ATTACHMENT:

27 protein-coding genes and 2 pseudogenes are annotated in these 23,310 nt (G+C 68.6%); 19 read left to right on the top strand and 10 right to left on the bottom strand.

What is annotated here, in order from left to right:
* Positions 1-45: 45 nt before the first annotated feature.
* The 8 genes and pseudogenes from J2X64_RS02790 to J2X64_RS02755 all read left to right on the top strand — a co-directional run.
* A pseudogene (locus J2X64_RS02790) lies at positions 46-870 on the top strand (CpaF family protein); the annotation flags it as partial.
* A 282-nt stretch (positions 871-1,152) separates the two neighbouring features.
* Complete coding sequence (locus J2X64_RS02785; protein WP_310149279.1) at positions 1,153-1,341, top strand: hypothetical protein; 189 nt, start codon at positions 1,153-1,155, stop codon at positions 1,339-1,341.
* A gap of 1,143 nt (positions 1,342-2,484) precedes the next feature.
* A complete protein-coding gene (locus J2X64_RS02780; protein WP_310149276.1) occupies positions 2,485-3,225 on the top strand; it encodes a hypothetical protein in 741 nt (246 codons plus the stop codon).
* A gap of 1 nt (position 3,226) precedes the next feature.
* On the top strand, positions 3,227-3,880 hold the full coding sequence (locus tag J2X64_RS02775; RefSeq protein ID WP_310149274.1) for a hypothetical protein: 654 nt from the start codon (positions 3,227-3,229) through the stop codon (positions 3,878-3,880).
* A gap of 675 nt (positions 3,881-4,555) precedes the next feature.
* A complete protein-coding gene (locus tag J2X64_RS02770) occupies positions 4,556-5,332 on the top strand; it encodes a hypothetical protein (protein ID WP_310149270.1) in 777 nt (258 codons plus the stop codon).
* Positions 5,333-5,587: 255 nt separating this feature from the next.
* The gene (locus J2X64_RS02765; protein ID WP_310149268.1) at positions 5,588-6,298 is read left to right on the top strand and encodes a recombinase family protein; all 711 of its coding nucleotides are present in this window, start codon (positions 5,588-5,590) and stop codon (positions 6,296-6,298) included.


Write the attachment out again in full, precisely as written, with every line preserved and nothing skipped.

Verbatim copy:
27 protein-coding genes and 2 pseudogenes are annotated in these 23,310 nt (G+C 68.6%); 19 read left to right on the top strand and 10 right to left on the bottom strand.

What is annotated here, in order from left to right:
* Positions 1-45: 45 nt before the first annotated feature.
* The 8 genes and pseudogenes from J2X64_RS02790 to J2X64_RS02755 all read left to right on the top strand — a co-directional run.
* A pseudogene (locus J2X64_RS02790) lies at positions 46-870 on the top strand (CpaF family protein); the annotation flags it as partial.
* A 282-nt stretch (positions 871-1,152) separates the two neighbouring features.
* Complete coding sequence (locus J2X64_RS02785; protein WP_310149279.1) at positions 1,153-1,341, top strand: hypothetical protein; 189 nt, start codon at positions 1,153-1,155, stop codon at positions 1,339-1,341.
* A gap of 1,143 nt (positions 1,342-2,484) precedes the next feature.
* A complete protein-coding gene (locus J2X64_RS02780; protein WP_310149276.1) occupies positions 2,485-3,225 on the top strand; it encodes a hypothetical protein in 741 nt (246 codons plus the stop codon).
* A gap of 1 nt (position 3,226) precedes the next feature.
* On the top strand, positions 3,227-3,880 hold the full coding sequence (locus tag J2X64_RS02775; RefSeq protein ID WP_310149274.1) for a hypothetical protein: 654 nt from the start codon (positions 3,227-3,229) through the stop codon (positions 3,878-3,880).
* A gap of 675 nt (positions 3,881-4,555) precedes the next feature.
* A complete protein-coding gene (locus tag J2X64_RS02770) occupies positions 4,556-5,332 on the top strand; it encodes a hypothetical protein (protein ID WP_310149270.1) in 777 nt (258 codons plus the stop codon).
* Positions 5,333-5,587: 255 nt separating this feature from the next.
* The gene (locus J2X64_RS02765; protein ID WP_310149268.1) at positions 5,588-6,298 is read left to right on the top strand and encodes a recombinase family protein; all 711 of its coding nucleotides are present in this window, start codon (positions 5,588-5,590) and stop codon (positions 6,296-6,298) included.